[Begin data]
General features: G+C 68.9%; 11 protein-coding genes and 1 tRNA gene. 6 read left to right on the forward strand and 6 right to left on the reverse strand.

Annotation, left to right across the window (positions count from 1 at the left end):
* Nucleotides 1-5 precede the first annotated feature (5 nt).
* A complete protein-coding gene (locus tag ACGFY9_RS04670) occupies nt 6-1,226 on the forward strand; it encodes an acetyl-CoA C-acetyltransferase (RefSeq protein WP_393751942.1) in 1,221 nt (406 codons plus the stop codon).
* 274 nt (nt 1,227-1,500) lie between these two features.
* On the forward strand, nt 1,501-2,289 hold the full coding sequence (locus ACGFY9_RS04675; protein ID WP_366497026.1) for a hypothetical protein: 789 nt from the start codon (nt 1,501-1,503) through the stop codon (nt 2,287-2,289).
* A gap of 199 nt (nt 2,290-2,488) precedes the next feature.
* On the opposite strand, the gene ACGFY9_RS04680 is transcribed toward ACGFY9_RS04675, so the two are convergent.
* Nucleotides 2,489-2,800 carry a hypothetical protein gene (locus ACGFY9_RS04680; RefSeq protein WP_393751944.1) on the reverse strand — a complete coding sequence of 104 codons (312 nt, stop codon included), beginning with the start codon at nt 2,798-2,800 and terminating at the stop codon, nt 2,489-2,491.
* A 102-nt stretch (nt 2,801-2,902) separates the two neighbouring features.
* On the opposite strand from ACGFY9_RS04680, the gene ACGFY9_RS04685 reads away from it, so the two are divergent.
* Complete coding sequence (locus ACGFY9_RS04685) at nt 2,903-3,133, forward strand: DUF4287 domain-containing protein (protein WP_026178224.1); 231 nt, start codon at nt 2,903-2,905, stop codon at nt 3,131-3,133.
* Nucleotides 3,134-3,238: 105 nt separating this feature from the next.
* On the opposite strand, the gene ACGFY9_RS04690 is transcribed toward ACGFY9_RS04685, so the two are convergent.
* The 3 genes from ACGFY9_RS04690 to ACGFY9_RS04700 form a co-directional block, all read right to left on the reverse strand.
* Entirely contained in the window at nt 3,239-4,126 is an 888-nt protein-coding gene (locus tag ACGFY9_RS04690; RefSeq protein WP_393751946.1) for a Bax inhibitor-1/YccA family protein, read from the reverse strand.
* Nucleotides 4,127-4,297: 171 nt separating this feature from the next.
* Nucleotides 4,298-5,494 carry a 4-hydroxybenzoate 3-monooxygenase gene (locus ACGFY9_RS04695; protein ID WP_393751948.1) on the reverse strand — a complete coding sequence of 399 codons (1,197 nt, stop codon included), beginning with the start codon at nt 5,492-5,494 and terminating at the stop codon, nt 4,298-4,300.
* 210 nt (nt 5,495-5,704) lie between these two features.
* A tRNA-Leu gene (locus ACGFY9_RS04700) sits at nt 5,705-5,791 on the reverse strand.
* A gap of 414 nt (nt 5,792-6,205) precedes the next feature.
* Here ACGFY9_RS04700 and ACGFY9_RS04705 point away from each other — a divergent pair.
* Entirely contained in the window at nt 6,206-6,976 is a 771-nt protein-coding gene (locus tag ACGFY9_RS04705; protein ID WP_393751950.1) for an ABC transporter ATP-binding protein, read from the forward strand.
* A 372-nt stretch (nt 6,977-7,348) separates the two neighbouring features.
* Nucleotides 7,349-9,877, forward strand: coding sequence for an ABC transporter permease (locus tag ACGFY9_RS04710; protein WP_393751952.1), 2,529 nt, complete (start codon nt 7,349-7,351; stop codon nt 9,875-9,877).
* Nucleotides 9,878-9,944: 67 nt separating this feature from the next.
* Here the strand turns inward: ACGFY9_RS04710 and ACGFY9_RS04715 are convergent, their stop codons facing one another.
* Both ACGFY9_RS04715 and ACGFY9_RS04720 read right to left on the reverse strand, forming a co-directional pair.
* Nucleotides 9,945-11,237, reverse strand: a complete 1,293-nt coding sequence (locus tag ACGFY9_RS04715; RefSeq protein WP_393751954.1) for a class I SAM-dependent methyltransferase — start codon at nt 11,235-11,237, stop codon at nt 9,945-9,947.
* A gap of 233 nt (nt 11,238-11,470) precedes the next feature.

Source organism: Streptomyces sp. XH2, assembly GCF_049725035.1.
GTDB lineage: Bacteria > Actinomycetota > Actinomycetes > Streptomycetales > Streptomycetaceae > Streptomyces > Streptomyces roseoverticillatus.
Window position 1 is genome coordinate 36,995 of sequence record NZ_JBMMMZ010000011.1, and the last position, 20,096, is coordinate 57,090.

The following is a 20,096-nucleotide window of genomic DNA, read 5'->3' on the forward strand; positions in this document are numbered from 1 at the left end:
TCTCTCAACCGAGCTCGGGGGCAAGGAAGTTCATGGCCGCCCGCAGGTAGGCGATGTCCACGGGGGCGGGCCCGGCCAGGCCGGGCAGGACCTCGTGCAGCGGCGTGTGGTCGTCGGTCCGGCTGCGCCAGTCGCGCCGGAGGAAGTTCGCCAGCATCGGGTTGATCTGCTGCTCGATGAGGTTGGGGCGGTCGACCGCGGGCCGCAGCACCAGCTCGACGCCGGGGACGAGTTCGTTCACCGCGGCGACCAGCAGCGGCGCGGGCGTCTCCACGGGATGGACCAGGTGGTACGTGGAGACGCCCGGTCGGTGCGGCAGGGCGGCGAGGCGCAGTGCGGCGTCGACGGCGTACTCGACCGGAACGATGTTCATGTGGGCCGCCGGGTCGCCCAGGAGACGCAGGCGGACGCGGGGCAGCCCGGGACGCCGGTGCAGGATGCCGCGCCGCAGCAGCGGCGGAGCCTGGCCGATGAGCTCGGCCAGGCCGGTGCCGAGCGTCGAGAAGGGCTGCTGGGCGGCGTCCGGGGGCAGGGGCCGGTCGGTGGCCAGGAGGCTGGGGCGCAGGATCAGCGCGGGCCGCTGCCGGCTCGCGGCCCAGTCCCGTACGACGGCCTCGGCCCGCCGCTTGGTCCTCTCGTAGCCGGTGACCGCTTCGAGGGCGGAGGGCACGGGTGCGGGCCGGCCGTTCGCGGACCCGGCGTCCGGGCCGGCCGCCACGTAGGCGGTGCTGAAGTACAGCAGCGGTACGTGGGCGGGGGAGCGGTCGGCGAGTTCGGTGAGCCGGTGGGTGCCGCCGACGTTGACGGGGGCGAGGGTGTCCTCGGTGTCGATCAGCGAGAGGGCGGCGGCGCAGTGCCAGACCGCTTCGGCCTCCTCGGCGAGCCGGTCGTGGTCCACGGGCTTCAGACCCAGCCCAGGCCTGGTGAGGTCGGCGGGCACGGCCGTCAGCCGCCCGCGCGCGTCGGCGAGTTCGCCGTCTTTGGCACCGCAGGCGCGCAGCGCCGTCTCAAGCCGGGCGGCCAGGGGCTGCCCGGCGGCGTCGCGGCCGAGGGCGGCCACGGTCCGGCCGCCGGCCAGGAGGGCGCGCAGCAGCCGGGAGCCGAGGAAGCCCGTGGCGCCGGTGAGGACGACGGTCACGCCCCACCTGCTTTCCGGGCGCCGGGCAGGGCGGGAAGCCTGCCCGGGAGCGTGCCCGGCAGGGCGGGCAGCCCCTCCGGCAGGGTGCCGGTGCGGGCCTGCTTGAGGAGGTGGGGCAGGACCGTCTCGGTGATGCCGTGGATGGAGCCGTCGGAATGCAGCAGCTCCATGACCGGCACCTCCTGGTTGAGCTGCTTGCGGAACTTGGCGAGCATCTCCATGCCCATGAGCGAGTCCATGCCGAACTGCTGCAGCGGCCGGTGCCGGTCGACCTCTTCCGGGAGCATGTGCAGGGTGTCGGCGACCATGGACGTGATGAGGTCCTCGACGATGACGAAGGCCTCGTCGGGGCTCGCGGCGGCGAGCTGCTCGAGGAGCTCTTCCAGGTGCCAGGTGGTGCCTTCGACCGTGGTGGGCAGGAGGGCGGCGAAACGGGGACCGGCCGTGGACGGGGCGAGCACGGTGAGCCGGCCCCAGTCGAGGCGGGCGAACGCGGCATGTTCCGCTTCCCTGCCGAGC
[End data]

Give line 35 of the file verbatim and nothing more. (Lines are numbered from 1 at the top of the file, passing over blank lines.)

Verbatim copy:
TCTCTCAACCGAGCTCGGGGGCAAGGAAGTTCATGGCCGCCCGCAGGTAGGCGATGTCCACGGGGGCGGGCCCGGCCAGGCCGGGCAGGACCTCGTGCAGCGGCGTGTGGTCGTCGGTCCGGCTGCGCCAGTCGCGCCGGAGGAAGTTCGCCAGCATCGGGTTGATCTGCTGCTCGATGAGGTTGGGGCGGTCGACCGCGGGCCGCAGCACCAGCTCGACGCCGGGGACGAGTTCGTTCACCGCGGCGACCAGCAGCGGCGCGGGCGTCTCCACGGGATGGACCAGGTGGTACGTGGAGACGCCCGGTCGGTGCGGCAGGGCGGCGAGGCGCAGTGCGGCGTCGACGGCGTACTCGACCGGAACGATGTTCATGTGGGCCGCCGGGTCGCCCAGGAGACGCAGGCGGACGCGGGGCAGCCCGGGACGCCGGTGCAGGATGCCGCGCCGCAGCAGCGGCGGAGCCTGGCCGATGAGCTCGGCCAGGCCGGTGCCGAGCGTCGAGAAGGGCTGCTGGGCGGCGTCCGGGGGCAGGGGCCGGTCGGTGGCCAGGAGGCTGGGGCGCAGGATCAGCGCGGGCCGCTGCCGGCTCGCGGCCCAGTCCCGTACGACGGCCTCGGCCCGCCGCTTGGTCCTCTCGTAGCCGGTGACCGCTTCGAGGGCGGAGGGCACGGGTGCGGGCCGGCCGTTCGCGGACCCGGCGTCCGGGCCGGCCGCCACGTAGGCGGTGCTGAAGTACAGCAGCGGTACGTGGGCGGGGGAGCGGTCGGCGAGTTCGGTGAGCCGGTGGGTGCCGCCGACGTTGACGGGGGCGAGGGTGTCCTCGGTGTCGATCAGCGAGAGGGCGGCGGCGCAGTGCCAGACCGCTTCGGCCTCCTCGGCGAGCCGGTCGTGGTCCACGGGCTTCAGACCCAGCCCAGGCCTGGTGAGGTCGGCGGGCACGGCCGTCAGCCGCCCGCGCGCGTCGGCGAGTTCGCCGTCTTTGGCACCGCAGGCGCGCAGCGCCGTCTCAAGCCGGGCGGCCAGGGGCTGCCCGGCGGCGTCGCGGCCGAGGGCGGCCACGGTCCGGCCGCCGGCCAGGAGGGCGCGCAGCAGCCGGGAGCCGAGGAAGCCCGTGGCGCCGGTGAGGACGACGGTCACGCCCCACCTGCTTTCCGGGCGCCGGGCAGGGCGGGAAGCCTGCCCGGGAGCGTGCCCGGCAGGGCGGGCAGCCCCTCCGGCAGGGTGCCGGTGCGGGCCTGCTTGAGGAGGTGGGGCAGGACCGTCTCGGTGATGCCGTGGATGGAGCCGTCGGAATGCAGCAGCTCCATGACCGGCACCTCCTGGTTGAGCTGCTTGCGGAACTTGGCGAGCATCTCCATGCCCATGAGCGAGTCCATGCCGAACTGCTGCAGCGGCCGGTGCCGGTCGACCTCTTCCGGGAGCATGTGCAGGGTGTCGGCGACCATGGACGTGATGAGGTCCTCGACGATGACGAAGGCCTCGTCGGGGCTCGCGGCGGCGAGCTGCTCGAGGAGCTCTTCCAGGTGCCAGGTGGTGCCTTCGACCGTGGTGGGCAGGAGGGCGGCGAAACGGGGACCGGCCGTGGACGGGGCGAGCACGGTGAGCCGGCCCCAGTCGAGGCGGGCGAACGCGGCATGTTCCGCTTCCCTGCCGAGC